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I would like to limit my coffee intake, which is about 5/6 glasses a day. I want to do this for health reasons and I think I'm more deppresed due to strong coffee usage (coffee makes me very tired in the evening). The problem is when I decrease coffee I tend not to focus on work as I would like to.

Do you have suggestions on how to deal with this?

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You may want to look at your health in general as well, if you need 5/6 cups to be alert. Personally I gained a lot of energy from switching to a Paleo diet, in particular perfecthealthdiet.com –  w00t Jun 20 '12 at 14:12
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6 Answers

up vote 8 down vote accepted

The best change to begin immediately is lowering your intake. With an intake of 5-6 cups per day, this process may take a couple weeks. Do not do this too quickly, as you said it affects your focus when you decrease intake and rushing will just result in you feeling worse and perhaps relapsing (for lack of a better word). If necessary, you can decrease intake in half-cup increments (or whatever you prefer) rather than full cups. The idea is to reduce the intake in small enough amounts that your body does not notice the difference over time. This is why it may take so long, as you may only be decreasing your intake once per week. If you start to feel slightly tired, stay at that level of intake until your body adjusts.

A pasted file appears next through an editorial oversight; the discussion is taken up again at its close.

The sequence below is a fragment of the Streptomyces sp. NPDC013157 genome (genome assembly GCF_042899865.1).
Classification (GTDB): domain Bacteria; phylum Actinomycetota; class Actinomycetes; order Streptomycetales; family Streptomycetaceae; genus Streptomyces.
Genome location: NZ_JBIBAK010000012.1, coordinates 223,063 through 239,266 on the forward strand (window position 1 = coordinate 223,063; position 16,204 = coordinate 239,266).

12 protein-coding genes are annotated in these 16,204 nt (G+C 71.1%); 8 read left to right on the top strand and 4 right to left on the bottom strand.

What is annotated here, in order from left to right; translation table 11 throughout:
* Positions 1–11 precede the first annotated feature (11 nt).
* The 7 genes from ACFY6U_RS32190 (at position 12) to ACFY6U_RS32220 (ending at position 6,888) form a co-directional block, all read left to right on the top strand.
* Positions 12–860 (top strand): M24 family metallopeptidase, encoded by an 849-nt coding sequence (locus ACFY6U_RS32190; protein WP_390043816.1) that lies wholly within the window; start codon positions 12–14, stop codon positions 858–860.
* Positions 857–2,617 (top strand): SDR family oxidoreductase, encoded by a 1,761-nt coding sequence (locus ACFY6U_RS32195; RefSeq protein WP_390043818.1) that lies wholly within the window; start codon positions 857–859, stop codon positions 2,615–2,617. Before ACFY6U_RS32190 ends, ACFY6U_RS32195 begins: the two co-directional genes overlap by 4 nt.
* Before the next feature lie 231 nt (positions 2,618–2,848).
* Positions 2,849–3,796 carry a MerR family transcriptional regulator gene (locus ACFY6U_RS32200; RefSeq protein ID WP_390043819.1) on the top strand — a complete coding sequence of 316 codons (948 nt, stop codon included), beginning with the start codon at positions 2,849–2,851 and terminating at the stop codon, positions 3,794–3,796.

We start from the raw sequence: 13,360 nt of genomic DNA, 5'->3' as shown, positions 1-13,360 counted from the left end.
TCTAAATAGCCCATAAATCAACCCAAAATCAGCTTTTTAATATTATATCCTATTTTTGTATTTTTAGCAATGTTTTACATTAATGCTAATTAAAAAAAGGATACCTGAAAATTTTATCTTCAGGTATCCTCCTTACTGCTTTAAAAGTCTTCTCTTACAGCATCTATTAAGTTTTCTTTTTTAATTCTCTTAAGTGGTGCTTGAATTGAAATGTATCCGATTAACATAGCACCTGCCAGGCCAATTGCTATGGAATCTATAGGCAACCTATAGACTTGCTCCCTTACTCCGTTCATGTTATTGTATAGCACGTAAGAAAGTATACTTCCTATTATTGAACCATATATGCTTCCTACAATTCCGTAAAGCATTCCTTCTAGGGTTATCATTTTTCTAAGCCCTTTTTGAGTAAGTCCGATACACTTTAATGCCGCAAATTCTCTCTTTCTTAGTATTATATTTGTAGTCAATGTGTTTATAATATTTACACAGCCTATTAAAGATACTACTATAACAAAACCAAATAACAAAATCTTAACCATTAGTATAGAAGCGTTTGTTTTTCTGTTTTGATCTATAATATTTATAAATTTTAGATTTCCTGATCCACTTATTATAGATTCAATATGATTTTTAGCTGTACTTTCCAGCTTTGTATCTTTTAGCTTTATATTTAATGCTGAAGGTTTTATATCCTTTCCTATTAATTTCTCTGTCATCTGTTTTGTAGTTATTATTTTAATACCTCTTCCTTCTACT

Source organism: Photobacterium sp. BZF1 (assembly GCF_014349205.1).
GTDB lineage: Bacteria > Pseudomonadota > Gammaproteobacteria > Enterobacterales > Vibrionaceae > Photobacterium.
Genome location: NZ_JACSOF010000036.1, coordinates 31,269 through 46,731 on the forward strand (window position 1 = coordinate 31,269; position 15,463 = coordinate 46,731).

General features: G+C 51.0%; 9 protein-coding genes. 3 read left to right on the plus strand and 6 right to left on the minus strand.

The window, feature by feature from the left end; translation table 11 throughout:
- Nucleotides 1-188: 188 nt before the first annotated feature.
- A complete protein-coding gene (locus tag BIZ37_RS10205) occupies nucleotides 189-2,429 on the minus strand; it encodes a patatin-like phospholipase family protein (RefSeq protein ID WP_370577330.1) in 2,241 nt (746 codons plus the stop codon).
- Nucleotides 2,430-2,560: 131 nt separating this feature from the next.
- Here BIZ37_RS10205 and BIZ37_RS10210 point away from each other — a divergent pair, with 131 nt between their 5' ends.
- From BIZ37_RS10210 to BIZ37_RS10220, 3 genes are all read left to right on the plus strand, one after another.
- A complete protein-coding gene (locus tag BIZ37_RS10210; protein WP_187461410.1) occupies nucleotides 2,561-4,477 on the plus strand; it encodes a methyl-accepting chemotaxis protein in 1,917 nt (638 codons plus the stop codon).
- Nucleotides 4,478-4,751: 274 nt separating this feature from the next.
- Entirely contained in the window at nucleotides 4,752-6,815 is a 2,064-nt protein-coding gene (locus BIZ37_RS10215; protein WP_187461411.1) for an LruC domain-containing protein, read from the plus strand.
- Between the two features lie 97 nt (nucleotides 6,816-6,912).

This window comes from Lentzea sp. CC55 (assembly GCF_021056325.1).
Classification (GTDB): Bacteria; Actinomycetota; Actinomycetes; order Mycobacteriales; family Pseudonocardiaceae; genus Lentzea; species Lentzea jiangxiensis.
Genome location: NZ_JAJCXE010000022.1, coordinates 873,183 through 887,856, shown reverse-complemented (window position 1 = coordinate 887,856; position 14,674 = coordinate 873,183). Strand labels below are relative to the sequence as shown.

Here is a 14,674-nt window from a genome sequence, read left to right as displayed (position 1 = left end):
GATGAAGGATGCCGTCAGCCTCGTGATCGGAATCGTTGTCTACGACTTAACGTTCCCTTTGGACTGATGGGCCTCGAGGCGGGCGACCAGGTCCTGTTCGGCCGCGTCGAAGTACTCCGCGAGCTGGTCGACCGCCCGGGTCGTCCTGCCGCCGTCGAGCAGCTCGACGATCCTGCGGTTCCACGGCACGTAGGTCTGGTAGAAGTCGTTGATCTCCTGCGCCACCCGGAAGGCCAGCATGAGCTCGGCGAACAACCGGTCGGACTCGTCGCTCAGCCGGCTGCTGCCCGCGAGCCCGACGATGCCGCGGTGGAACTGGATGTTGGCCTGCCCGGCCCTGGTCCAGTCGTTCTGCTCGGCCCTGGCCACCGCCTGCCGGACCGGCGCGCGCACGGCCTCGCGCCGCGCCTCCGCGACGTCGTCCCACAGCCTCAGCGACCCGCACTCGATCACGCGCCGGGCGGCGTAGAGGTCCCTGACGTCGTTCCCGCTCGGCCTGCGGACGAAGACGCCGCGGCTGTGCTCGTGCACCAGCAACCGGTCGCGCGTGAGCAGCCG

I am not sure if your goal is to eliminate coffee or reduce it from your daily routine, but you would jut continue this slow process until you're comfortable with how much you drink. If you're trying to eliminate it altogether, it may help to switch to another energy product (one that your body has never been dependent on) once you're intake very low, and eventually eliminating that energy product as well (which in theory should be easier than quitting the coffee straight). A good example of this is replacing cigarettes with nicotine gum. Though people sometimes do develop dependencies on the gum, the idea is that once you're off cigarettes and just on the gum, it's easier to stop the habit completely.

As for other specific strategies, there are plenty of blog posts and resources easily found on the web. If mine doesn't work for you, I suggest trying others until you find one that does! Good luck!

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Eric, thanks for your advice. I think your right that I should do this slowly. My only concern is that my overall focus may decline even when my body adjusts to a lower intake. This may be so since I may naturally be more unfocused without coffee. This may also not be true and the perception of focus might be caused by coffeine rush. –  Marcin Rybacki Jun 13 '12 at 8:19
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+1, this is how I've been managing my caffeine intake. I went from 3-4 cans of soda a day (never liked coffee) to a cup of black tea in the morning and green tea after lunch (green tea has less caffeine than black). –  asfallows Jun 13 '12 at 14:10
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Personally, I've tried twice to just "cut off" completely. First time I was quite tired for two days, but otherwise suffered no I'll effects. Second time I had a headache, and was tired the first day, and that was it.

If your experience would be similar, you could time this to coincide with a weekend, or when you get sick and take a few days off anyway.